During Europe’s refugee so-called crisis, a volunteering phenomenon emerged. These volunteers mobilized around sites such as refugee camps, transit stations, border crossings to provide humanitarian aid to refugees on the move along the Balkan route. This paper uses semi-structured interviews to examine these volunteers’ work and motivations by situating them in the nexus of humanitarianism and state securitization. First, I draw from William Walters’ “humanitarian border” theoretical notions to demonstrate how new humanitarian borders have emerged within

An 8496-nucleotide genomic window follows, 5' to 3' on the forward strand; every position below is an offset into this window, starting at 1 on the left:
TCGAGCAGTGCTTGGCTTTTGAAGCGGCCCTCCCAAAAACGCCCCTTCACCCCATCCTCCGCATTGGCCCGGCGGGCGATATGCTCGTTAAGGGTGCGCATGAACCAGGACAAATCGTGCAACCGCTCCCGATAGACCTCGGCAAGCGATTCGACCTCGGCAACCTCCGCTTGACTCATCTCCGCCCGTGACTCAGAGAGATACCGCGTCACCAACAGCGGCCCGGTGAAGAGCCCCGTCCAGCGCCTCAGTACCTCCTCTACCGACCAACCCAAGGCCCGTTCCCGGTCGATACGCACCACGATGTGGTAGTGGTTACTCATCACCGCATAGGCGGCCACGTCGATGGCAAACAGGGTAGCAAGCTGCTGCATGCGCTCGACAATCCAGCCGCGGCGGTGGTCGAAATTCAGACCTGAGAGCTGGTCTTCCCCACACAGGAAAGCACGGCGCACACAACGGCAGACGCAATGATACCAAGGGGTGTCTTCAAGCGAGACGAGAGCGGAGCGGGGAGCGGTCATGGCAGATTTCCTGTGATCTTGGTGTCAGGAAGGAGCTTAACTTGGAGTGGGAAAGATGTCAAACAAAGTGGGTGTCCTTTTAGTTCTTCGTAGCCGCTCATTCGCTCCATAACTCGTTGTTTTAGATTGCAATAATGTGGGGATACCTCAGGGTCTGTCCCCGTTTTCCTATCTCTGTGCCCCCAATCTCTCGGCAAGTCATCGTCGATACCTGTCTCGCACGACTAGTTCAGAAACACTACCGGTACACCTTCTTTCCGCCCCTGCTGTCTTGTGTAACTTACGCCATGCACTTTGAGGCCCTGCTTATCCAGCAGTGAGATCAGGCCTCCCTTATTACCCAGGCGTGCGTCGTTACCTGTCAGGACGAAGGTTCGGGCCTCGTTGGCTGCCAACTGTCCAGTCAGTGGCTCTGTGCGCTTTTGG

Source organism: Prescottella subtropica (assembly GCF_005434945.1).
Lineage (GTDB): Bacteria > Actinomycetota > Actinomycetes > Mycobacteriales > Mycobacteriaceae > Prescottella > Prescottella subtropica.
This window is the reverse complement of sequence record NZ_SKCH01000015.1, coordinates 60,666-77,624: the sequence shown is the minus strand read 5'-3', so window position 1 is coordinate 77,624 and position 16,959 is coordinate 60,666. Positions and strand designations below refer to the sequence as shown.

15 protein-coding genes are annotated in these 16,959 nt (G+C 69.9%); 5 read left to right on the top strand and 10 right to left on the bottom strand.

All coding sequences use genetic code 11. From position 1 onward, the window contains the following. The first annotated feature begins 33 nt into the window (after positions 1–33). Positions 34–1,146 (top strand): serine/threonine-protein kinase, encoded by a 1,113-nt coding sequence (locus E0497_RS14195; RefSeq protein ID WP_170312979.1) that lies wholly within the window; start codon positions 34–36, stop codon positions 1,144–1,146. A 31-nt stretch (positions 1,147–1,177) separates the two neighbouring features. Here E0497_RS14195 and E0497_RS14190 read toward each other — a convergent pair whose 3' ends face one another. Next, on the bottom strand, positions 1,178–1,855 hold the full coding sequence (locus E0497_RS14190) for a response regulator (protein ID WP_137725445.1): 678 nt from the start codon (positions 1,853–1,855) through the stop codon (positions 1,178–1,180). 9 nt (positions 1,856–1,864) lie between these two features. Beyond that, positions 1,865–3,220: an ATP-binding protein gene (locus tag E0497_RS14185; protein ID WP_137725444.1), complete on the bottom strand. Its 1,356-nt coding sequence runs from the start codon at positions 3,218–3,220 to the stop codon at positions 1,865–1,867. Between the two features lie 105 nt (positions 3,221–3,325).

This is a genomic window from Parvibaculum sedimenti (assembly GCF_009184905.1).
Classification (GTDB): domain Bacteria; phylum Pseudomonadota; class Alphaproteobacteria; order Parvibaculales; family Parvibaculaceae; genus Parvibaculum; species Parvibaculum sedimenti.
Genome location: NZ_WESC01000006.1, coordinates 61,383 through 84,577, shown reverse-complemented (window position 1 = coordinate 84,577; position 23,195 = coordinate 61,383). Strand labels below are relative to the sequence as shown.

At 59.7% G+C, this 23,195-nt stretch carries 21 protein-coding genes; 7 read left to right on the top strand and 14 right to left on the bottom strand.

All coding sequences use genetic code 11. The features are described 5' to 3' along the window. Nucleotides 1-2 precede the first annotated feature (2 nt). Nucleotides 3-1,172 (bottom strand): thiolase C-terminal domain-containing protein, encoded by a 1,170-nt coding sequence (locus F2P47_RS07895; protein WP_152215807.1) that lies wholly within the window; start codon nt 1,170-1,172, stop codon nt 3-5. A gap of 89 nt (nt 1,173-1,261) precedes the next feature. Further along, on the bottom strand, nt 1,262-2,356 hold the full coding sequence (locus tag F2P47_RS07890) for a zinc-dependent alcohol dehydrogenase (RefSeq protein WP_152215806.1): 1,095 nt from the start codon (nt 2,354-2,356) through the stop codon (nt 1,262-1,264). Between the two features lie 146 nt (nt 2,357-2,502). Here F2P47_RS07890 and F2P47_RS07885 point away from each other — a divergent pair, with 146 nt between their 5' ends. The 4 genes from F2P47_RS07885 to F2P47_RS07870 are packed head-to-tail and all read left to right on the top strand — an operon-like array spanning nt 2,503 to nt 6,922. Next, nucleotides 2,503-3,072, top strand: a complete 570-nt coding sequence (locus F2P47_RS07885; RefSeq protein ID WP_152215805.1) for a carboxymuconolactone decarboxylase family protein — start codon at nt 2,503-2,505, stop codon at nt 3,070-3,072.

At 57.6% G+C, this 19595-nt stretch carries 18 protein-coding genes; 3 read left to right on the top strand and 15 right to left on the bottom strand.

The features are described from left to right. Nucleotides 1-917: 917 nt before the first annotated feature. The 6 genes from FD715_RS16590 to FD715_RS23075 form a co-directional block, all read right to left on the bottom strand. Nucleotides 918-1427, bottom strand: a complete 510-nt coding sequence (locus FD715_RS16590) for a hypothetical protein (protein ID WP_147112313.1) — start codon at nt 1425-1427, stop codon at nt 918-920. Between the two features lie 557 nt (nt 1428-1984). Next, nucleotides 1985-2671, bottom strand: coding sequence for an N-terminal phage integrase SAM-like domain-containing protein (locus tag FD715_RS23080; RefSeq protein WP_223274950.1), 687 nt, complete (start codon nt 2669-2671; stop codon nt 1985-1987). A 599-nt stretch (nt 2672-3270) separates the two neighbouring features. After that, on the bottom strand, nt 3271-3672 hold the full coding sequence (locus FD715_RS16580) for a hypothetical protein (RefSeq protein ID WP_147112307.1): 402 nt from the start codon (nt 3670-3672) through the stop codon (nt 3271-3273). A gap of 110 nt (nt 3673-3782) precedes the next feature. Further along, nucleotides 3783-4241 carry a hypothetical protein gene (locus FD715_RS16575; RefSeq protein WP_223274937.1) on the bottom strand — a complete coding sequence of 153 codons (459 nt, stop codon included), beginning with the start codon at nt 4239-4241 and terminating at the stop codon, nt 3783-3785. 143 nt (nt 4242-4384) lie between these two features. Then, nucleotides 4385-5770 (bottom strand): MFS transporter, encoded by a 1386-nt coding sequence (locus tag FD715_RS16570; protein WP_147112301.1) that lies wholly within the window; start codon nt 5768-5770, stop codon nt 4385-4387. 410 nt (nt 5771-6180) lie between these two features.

Europe. Then I demonstrate how independent or “grassroots” volunteers are challenging but also becoming implicit in the reinforcement of these humanitarian borders.